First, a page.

Bloomberg pledges $1.8 billion for college accessibility, but there’s more to the story - Baltimore Post-ExaminerBaltimore Post-Examiner

Bloomberg pledges $1.8 billion for college accessibility, but there’s more to the story

BALTIMORE — College is undoubtedly one of the most expensive journeys 18-year-olds embark on in the U.S. With tuition costs on the rise, low- and middle-income students often struggle to gain access to quality higher education.

Recognizing this pervasive inequality in educational accessibility, CEO of Bloomberg L.P. and former New York City mayor, Michael Bloomberg, recently donated a historic $1.8 billion to his alma mater, Johns Hopkins University, for the purpose of increasing the financial aid available to low- and middle-income students. As a low-income student at Hopkins, the news of this generous donation seemed ample cause for celebration.

But soon I began to question, is Hopkins where this financial support is most needed? While elite universities routinely receive publicized contributions from alumni and other philanthropists, peer institutions with less access to financial support struggle to support low- and middle-income students on their campuses.

It is well known that socially and economically disadvantaged students face a myriad of academic challenges and barriers beginning early in their educational careers. From a young age, children living in impoverished neighborhoods like Baltimore City find it difficult to learn and achieve long-lasting academic goals in a struggling education system. Often described as a ‘set-up city,’ Baltimore can be a city devoid of meaningful educational, economic, and social opportunities for many of these youth (DeLuca 2018).

With a lack of safe public spaces, recreation centers, and youth development programs, it is not a surprise that Baltimore students score well below the national averages on standardized tests. According to the National Assessment of Educational Progress, only 13% of fourth and eighth grade Baltimore City students were proficient or advanced in reading and math in a 2017 assessment. From a young age, these students face academic setbacks within a system that routinely leaves them unprepared for secondary education.

While the faults in the public education system are a significant cause of educational inequality, parental income is another determinant of youth’s success in high school and beyond. Parental income is often identified as the best indicator of standardized test scores. In one 2014 study, the children of parents making more than $200,000 a year averaged a 1,714 on the SAT, while children of parents making under $20,000 a year averaged a score of 1,326. Parents who are more financially stable can afford to pay for tutoring for their children, and some may spend thousands of dollars a year to enroll their kids in private schools where more attention is given to each individual student. These educational luxuries are not always accessible to low- and middle-income students, further adding to the deep-rooted nature of this inequality.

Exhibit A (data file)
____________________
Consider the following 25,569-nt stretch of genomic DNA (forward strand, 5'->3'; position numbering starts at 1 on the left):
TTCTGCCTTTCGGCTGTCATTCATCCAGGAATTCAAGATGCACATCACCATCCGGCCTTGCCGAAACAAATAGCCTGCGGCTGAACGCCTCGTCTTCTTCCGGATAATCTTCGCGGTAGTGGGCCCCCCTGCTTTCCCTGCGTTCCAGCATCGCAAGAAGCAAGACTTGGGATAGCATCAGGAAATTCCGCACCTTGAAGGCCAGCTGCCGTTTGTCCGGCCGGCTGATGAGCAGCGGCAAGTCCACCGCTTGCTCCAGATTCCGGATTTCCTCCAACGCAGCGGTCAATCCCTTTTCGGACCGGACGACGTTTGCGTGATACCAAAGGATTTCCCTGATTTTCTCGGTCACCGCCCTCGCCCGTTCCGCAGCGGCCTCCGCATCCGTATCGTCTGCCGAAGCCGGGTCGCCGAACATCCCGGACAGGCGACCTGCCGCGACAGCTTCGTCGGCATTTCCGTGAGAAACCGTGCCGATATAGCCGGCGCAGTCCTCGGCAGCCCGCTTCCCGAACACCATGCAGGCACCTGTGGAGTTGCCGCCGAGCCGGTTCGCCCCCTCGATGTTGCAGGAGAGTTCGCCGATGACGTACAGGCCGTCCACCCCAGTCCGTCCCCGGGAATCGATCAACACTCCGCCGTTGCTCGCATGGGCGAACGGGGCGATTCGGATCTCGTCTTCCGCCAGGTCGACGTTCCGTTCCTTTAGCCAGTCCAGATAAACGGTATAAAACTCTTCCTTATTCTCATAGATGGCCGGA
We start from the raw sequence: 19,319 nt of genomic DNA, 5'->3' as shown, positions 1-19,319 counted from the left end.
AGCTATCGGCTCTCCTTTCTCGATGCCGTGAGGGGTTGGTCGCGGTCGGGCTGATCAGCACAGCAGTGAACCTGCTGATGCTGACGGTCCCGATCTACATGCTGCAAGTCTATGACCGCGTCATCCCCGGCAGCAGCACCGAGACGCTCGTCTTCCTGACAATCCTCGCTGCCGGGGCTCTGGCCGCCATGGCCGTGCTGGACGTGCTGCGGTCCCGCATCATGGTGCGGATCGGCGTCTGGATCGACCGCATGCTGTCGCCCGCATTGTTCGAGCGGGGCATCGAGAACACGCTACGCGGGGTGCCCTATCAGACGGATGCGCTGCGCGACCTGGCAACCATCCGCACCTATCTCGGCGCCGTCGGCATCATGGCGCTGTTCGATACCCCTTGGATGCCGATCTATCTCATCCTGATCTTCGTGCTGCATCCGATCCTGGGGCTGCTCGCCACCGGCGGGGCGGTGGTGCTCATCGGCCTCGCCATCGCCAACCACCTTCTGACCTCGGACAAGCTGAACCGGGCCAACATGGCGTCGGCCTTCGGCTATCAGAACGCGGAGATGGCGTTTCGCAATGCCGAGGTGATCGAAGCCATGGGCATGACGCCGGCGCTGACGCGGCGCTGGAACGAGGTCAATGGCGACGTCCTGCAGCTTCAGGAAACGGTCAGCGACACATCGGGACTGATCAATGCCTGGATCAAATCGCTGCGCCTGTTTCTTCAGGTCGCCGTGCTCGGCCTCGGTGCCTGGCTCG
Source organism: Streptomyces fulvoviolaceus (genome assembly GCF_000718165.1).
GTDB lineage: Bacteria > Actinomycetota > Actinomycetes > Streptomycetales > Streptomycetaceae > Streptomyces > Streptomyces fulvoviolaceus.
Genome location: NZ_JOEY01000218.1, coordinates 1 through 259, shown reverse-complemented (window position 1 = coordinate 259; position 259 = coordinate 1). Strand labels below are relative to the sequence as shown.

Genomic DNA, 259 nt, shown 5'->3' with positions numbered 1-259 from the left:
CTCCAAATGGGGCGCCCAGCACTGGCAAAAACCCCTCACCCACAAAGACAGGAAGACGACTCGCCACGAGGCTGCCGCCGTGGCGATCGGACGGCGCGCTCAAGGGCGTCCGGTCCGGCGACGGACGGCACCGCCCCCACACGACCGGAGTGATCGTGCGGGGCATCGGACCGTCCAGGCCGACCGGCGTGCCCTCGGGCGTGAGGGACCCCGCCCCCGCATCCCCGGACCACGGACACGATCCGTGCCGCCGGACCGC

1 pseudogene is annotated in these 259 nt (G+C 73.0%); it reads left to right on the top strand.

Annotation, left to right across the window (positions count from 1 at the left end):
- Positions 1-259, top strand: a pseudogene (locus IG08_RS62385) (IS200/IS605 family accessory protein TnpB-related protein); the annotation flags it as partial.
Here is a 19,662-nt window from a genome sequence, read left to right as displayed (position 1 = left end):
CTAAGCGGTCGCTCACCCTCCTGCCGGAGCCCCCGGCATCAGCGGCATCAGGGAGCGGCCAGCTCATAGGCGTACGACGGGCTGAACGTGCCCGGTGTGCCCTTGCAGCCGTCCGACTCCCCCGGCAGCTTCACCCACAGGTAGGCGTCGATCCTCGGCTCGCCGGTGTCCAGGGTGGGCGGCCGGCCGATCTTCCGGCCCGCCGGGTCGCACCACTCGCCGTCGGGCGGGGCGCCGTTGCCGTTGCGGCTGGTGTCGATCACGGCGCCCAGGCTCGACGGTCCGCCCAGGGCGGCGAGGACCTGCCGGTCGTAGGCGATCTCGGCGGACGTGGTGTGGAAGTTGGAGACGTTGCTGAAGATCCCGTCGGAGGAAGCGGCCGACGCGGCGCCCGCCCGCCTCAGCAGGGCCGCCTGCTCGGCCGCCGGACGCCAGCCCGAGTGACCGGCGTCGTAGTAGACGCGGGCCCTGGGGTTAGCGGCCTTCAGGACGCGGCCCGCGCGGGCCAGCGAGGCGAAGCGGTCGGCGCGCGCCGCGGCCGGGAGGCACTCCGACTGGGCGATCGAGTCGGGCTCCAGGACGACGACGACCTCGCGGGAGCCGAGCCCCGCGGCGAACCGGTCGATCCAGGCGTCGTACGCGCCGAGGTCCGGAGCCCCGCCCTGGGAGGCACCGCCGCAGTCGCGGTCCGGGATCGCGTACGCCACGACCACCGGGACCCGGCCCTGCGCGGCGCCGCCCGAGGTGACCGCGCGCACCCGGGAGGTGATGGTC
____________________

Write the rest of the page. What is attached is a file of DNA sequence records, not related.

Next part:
Ultimately, the obstacles faced by disadvantaged youth throughout their early lives create barriers to higher education. While it is harder for high-achieving low-income students to gain acceptance to universities like Hopkins, those who do must be prepared to overcome a new series of hurdles. Taking fast-paced classes, working a job to support themselves and sometimes their families, taking out loans, and navigating the social structure of a new community are all challenges which low- and middle-income students must surpass to graduate. Of the high school sophomores of 2002, only 14% of low-income students compared to 60% of their high-income counterparts graduated with a bachelor’s degree by 2012. This inequity emphasizes how the U.S. education system can exclude the poor from paths that can lead to upward mobility.

While Bloomberg’s donation of almost $2 billion is a step in the right direction for making private higher education more accessible to low- and middle-income students, the way in which billionaires choose to lessen the impact of this significant societal problem remains concerning. Bloomberg’s wealth and influence come with the responsibility to make the best of his social contributions and ensure that his donations are being used for greater social good.

There are thousands of youth around the country who want to pursue degrees at community colleges and public schools, but they cannot due to the lack of financial support available at these institutions. In order to tackle educational inequality, we must first repair America’s broken public education systems and then actively find more effective ways to support students from low socioeconomic backgrounds in their path to receive a college education from a wide variety of institutions. In doing so, we can work toward the future success of these students for many generations to come in Baltimore and beyond.

About the author

Maiss Mohamed

Maiss Mohamed is a current freshman at Johns Hopkins University majoring in Public Health Studies. She is interested in social policy, specifically health and education-related policy, and hopes to have a career in one of these fields in the future. At Hopkins, she is involved in the activities such as the Foreign Affairs Symposium and ABC Health. Contact the author.

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